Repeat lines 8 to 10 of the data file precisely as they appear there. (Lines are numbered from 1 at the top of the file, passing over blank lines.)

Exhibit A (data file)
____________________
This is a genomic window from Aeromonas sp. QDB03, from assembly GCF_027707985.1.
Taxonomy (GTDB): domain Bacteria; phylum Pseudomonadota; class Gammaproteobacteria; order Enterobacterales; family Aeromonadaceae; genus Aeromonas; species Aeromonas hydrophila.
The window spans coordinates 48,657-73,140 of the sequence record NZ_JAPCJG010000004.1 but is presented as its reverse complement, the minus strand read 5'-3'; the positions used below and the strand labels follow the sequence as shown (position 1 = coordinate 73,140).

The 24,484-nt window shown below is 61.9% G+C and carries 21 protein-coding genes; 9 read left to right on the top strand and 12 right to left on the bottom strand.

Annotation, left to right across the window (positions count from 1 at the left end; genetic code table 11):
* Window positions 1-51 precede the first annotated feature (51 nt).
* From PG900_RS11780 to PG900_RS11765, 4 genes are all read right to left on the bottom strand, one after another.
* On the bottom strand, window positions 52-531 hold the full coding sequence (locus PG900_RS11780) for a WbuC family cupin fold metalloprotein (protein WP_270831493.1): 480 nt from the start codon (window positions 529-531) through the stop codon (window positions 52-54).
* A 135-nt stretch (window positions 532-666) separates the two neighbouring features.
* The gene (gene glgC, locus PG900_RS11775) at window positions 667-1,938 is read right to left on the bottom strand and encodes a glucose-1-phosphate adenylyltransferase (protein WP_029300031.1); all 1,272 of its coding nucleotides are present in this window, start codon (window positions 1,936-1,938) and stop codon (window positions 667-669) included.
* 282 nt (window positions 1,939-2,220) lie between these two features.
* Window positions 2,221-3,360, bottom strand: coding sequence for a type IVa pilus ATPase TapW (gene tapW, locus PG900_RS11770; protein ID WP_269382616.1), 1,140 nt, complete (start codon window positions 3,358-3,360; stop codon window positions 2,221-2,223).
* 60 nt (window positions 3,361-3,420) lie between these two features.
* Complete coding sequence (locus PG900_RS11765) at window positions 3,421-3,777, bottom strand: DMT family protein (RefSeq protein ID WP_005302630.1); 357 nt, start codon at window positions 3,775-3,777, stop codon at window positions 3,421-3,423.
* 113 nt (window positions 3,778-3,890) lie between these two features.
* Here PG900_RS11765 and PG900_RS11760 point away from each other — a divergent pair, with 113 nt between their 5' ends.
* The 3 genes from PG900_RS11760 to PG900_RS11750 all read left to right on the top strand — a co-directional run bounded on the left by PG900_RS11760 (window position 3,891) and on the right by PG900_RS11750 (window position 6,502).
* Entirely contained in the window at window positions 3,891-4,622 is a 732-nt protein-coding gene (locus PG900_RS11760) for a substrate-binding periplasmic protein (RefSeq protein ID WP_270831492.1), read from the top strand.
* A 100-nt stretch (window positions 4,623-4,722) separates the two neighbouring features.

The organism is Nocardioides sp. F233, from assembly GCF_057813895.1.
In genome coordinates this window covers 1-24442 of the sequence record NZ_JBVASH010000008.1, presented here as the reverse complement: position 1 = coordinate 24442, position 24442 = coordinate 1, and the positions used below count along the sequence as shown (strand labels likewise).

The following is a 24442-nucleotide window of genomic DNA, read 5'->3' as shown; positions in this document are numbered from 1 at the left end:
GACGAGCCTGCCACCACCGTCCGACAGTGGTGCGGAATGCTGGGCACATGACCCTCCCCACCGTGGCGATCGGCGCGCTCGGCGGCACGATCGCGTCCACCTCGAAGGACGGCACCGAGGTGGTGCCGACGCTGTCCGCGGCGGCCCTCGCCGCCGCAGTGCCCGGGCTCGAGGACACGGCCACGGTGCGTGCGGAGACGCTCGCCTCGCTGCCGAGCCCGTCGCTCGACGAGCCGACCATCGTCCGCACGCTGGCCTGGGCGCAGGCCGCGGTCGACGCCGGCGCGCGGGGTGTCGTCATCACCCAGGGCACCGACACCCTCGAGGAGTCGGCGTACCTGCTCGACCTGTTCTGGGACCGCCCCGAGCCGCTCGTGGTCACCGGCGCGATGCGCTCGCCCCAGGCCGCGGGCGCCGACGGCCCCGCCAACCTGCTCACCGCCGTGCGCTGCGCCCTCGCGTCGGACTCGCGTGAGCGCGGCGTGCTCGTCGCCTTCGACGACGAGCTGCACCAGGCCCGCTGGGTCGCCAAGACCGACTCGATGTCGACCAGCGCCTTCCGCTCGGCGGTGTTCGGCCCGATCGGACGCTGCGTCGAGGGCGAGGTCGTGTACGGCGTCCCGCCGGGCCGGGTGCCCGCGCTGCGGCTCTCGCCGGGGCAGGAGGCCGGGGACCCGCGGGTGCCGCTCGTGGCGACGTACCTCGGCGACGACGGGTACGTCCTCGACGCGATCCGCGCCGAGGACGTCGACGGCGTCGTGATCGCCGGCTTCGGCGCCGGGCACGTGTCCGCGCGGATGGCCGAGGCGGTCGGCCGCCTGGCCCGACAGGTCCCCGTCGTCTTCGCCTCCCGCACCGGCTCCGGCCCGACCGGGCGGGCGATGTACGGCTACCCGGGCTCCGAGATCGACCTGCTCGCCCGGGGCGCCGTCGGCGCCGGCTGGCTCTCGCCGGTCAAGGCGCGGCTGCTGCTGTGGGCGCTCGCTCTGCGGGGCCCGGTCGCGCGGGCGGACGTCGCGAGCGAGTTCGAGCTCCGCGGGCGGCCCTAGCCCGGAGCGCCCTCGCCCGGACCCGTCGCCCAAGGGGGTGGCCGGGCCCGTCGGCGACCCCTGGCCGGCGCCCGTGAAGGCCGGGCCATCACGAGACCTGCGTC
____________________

* On the bottom strand, window positions 52-531 hold the full coding sequence (locus PG900_RS11780) for a WbuC family cupin fold metalloprotein (protein WP_270831493.1): 480 nt from the start codon (window positions 529-531) through the stop codon (window positions 52-54).
* A 135-nt stretch (window positions 532-666) separates the two neighbouring features.
* The gene (gene glgC, locus PG900_RS11775) at window positions 667-1,938 is read right to left on the bottom strand and encodes a glucose-1-phosphate adenylyltransferase (protein WP_029300031.1); all 1,272 of its coding nucleotides are present in this window, start codon (window positions 1,936-1,938) and stop codon (window positions 667-669) included.